The influx permeability surface area product for labeled rubidium, PinS, is then derived from the fitted parameter k1θ/(1+γ) in the following way: Since, by definition, k1θ/(1+γ) is the influx permeability surface area product (PinS) divided by the sum of the sinusoidal and Disse spaces of distribution of the labeled rubidium and since the rubidium is distributed in the plasma space of blood, PinS can be calculated by multiplying k1θ/(1+γ) by the space of distribution, F(1−Hct)(¯tNa−t0); ie, where ¯tNa is the mean transit time for labeled sodium, Hct is hematocrit, and if F(1–Hct) is expressed as mL plasma ·s–1·g–1, PinS is expressed in similar units.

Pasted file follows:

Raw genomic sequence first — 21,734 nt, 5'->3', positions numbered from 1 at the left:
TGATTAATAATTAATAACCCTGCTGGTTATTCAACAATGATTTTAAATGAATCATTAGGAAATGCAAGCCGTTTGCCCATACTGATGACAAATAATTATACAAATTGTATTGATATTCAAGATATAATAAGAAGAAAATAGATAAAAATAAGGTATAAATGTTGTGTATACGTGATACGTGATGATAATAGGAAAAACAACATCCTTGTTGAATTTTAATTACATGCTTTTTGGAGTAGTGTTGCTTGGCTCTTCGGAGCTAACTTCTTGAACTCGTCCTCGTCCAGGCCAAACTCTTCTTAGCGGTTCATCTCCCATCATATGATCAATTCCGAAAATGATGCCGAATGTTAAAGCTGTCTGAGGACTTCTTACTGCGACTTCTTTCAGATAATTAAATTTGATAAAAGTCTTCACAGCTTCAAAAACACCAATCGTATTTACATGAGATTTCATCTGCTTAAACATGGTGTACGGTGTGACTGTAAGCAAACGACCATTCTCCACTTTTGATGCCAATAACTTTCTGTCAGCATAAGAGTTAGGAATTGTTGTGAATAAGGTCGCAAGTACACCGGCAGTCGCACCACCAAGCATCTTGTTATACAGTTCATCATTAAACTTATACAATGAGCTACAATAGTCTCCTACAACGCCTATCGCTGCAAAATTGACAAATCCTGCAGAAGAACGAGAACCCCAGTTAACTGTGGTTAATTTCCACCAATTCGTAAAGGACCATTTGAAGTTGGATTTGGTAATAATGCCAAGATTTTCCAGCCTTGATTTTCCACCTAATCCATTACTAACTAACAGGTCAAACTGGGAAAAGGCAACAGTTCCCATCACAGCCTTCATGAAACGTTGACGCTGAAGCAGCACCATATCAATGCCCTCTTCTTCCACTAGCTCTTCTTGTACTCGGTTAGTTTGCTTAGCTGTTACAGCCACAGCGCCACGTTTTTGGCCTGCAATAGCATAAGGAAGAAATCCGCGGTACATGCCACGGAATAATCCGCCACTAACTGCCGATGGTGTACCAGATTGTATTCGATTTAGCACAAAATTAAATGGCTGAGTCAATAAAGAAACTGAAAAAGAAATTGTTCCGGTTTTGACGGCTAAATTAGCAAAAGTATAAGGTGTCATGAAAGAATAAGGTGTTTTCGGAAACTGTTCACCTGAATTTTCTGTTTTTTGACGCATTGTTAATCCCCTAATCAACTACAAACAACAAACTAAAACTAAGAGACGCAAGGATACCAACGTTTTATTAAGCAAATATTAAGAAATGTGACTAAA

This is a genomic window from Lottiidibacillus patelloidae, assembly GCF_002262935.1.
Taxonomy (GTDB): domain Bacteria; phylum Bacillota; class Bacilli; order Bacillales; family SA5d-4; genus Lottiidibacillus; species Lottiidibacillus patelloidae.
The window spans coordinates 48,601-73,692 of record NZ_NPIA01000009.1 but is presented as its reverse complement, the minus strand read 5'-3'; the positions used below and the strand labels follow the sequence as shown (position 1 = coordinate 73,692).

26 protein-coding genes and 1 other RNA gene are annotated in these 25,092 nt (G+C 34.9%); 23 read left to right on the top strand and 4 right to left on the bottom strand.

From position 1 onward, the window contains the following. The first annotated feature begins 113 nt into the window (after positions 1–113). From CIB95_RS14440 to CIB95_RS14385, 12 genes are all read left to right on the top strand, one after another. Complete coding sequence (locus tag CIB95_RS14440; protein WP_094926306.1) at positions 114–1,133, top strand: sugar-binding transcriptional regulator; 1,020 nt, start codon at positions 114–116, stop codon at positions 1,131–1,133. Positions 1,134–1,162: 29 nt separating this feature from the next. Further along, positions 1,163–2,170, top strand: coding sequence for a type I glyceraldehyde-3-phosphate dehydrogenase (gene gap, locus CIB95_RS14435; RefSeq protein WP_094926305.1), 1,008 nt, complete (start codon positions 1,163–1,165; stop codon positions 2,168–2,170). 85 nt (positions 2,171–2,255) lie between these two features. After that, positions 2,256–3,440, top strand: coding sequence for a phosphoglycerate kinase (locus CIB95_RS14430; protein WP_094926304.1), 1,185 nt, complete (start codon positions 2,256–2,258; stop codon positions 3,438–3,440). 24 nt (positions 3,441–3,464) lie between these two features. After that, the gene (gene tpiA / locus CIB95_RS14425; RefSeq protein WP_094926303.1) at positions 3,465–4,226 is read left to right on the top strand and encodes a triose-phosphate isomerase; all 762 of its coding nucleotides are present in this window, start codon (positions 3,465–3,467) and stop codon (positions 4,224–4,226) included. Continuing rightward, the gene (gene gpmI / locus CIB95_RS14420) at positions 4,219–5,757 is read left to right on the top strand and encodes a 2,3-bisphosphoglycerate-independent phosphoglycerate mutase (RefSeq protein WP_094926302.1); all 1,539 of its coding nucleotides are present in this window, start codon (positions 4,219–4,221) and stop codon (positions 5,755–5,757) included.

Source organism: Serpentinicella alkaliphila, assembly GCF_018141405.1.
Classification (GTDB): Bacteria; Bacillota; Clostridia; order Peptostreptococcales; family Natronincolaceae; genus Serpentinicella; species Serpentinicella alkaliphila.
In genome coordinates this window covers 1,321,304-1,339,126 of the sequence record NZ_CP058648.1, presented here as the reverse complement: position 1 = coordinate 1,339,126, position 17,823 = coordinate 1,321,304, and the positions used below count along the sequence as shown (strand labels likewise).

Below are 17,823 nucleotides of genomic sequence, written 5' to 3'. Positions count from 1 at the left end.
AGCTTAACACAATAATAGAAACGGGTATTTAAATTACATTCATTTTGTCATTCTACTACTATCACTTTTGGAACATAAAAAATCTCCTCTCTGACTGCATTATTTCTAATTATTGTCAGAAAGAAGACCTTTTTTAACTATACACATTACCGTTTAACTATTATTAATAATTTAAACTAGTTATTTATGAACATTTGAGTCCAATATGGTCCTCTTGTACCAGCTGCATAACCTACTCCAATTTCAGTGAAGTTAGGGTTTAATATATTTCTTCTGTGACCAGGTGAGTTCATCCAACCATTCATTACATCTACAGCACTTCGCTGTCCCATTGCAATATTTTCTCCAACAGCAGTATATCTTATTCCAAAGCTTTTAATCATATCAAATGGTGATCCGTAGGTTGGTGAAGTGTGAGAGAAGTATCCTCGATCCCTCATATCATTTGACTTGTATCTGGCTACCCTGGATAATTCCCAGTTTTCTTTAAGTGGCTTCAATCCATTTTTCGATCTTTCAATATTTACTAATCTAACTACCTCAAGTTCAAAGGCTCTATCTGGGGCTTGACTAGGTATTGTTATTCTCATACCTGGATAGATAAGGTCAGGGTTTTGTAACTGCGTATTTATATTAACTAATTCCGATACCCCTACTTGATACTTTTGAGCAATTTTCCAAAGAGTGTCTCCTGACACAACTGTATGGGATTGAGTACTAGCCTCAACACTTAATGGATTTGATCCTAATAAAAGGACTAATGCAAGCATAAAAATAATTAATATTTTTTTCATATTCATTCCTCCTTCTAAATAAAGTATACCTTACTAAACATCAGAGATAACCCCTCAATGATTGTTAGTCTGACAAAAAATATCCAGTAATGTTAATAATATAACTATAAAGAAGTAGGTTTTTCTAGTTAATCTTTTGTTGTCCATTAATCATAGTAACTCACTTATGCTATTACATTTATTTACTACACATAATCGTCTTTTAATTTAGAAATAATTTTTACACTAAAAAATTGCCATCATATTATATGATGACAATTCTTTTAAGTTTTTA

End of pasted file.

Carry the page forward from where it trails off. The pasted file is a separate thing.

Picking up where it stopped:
Rpresentative sets of experimental data from low-flow and relatively high-flow experiments are presented in Fig 1⇓. The data are represented in semilogarithmic, linear, and cumulative formats in the upper, middle, and lower panels, respectively. An estimate of measurement standard deviation, which includes radioactivity counting and sample volume measurement error, is shown whenever it is larger than the symbol used for the plot. The semilogarithmic format displays the relations between the curves, especially as values become lower; the linear format displays the relative magnitudes of the curves; and the cumulative format displays cumulative outflow profiles. The outflow fraction per milliliter for labeled red blood cells rises to the earliest and highest peak and decays rapidly. The values for labeled sodium are lower on the upslope, the peak is delayed and is lower, the downslope decays much more slowly, and recirculation is delayed. Both reference curves are corrected for recirculation by linear extrapolation on the semilogarithmic plot. The areas under the labeled red blood cell and sodium reference curves are higher at the lower flow and smaller at the higher flow, as expected. The initial part of the labeled rubidium curve is contained within the labeled sodium curve. With time, it departs progressively from the labeled sodium curve on the semilogarithmic plot. The peak of the labeled rubidium curve is lower and slightly earlier, and the downslope of this early component of the curve decays more rapidly than that of the labeled sodium curve. The later part of the response is concealed by recirculation; however, tracer rubidium that has entered the liver cells will be expected to exit slowly to plasma with the passage of time. The cumulative outflow survival of tracer rubidium is illustrated in the lower panel. At higher flows, more of the tracer emerges early in time. Conversely, the proportional cellular uptake of tracer early in time is higher at lower flow.